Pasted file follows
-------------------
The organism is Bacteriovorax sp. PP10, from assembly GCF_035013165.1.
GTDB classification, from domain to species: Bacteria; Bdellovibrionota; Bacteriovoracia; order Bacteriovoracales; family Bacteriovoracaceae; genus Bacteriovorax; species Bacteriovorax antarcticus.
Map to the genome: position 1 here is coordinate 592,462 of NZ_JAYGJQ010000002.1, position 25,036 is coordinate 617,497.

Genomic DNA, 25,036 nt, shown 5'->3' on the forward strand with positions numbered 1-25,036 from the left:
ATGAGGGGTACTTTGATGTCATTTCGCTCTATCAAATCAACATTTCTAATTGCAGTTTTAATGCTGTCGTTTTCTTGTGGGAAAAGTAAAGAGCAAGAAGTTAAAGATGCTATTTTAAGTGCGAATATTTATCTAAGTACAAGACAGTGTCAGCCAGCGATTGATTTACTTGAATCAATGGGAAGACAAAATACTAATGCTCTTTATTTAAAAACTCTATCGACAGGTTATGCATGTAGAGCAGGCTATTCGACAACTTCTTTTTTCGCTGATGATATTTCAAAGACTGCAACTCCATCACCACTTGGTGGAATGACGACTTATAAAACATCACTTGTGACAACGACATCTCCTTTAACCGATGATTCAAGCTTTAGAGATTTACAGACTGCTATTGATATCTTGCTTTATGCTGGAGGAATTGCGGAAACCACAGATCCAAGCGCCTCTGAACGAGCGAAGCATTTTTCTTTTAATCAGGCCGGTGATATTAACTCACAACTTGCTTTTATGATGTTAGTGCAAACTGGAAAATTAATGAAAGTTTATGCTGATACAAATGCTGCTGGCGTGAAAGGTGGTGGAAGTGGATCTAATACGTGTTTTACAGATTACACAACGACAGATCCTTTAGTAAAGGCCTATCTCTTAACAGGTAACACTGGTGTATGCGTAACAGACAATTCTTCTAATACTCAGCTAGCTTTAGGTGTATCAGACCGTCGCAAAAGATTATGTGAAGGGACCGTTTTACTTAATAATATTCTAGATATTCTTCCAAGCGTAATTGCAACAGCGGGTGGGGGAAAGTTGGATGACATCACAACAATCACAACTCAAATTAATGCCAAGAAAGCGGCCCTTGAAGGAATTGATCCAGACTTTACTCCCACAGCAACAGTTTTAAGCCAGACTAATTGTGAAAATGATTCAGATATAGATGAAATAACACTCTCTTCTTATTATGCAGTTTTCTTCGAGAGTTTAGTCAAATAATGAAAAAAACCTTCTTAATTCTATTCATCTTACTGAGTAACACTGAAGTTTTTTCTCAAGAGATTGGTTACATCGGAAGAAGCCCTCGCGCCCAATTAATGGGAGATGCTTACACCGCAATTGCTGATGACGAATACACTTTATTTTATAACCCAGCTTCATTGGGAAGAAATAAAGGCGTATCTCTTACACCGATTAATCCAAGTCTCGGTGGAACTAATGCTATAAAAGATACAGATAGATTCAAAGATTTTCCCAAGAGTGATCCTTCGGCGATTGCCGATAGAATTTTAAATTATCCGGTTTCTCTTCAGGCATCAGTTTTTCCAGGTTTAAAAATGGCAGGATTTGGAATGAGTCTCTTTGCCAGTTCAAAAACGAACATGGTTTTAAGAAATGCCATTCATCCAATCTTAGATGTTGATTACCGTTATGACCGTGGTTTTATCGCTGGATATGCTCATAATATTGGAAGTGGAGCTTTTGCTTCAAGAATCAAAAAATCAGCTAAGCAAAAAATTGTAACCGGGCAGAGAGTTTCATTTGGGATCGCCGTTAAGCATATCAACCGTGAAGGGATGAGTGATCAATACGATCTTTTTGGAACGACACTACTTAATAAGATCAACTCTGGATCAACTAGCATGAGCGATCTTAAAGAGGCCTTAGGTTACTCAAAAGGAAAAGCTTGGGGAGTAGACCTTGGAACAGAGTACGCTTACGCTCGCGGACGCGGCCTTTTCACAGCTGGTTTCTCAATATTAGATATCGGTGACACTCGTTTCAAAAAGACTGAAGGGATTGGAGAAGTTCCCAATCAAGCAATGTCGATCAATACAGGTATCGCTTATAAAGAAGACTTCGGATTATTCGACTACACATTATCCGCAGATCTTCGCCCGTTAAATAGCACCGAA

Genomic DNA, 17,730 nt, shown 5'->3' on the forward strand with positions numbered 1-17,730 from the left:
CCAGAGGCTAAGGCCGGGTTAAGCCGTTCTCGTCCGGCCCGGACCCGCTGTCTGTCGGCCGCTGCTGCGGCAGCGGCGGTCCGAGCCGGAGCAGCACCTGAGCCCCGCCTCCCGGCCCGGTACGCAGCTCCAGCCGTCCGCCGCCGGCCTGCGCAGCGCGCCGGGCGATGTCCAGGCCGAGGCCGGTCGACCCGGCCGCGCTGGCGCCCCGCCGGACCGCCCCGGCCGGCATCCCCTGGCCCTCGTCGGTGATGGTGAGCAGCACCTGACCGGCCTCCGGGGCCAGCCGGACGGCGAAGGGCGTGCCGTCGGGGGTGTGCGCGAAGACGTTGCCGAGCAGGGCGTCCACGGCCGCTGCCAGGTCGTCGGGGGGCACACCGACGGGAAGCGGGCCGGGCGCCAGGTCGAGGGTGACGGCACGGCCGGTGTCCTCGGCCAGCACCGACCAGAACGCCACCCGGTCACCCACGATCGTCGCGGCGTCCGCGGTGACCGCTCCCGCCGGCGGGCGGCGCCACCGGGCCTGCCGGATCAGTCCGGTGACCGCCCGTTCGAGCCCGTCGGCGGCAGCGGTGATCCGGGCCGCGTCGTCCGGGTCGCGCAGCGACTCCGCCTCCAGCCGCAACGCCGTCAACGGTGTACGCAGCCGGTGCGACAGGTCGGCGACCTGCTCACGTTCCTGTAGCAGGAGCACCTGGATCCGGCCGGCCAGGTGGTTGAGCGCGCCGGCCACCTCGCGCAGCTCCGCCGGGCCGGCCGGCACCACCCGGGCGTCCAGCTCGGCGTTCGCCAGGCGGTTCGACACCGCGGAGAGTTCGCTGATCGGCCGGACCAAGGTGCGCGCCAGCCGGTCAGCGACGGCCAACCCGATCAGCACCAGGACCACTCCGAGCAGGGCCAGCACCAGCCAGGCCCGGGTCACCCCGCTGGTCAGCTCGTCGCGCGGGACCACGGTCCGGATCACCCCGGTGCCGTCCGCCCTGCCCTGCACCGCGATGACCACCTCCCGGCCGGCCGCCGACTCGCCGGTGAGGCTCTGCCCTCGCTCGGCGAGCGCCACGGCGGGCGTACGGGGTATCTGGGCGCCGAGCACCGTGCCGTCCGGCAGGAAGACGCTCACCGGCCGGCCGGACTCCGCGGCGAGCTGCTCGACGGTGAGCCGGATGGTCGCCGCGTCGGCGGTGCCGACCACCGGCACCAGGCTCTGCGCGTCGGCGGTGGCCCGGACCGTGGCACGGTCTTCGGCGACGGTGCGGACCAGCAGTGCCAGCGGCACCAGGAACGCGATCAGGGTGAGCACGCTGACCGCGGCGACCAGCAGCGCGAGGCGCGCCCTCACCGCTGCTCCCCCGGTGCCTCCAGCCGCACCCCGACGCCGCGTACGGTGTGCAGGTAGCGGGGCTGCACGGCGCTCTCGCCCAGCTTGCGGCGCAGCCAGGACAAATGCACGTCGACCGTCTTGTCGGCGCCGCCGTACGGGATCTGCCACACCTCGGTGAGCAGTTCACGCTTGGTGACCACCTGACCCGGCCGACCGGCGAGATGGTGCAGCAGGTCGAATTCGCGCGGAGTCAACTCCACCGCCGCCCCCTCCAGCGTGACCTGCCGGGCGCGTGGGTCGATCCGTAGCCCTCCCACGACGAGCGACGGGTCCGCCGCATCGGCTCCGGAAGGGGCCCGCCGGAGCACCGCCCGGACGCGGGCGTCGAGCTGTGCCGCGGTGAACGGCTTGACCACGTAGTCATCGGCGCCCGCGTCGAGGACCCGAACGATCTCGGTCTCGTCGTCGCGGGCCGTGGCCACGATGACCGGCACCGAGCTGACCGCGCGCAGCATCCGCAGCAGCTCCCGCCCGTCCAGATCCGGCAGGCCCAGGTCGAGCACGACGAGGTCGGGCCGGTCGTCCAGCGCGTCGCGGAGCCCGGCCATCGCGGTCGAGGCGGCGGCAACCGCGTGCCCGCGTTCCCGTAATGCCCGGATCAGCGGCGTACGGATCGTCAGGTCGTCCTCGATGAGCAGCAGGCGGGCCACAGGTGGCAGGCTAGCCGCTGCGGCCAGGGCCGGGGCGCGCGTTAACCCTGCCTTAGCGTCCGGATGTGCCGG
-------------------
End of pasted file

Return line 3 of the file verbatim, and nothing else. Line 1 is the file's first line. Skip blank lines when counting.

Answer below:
Map to the genome: position 1 here is coordinate 592,462 of NZ_JAYGJQ010000002.1, position 25,036 is coordinate 617,497.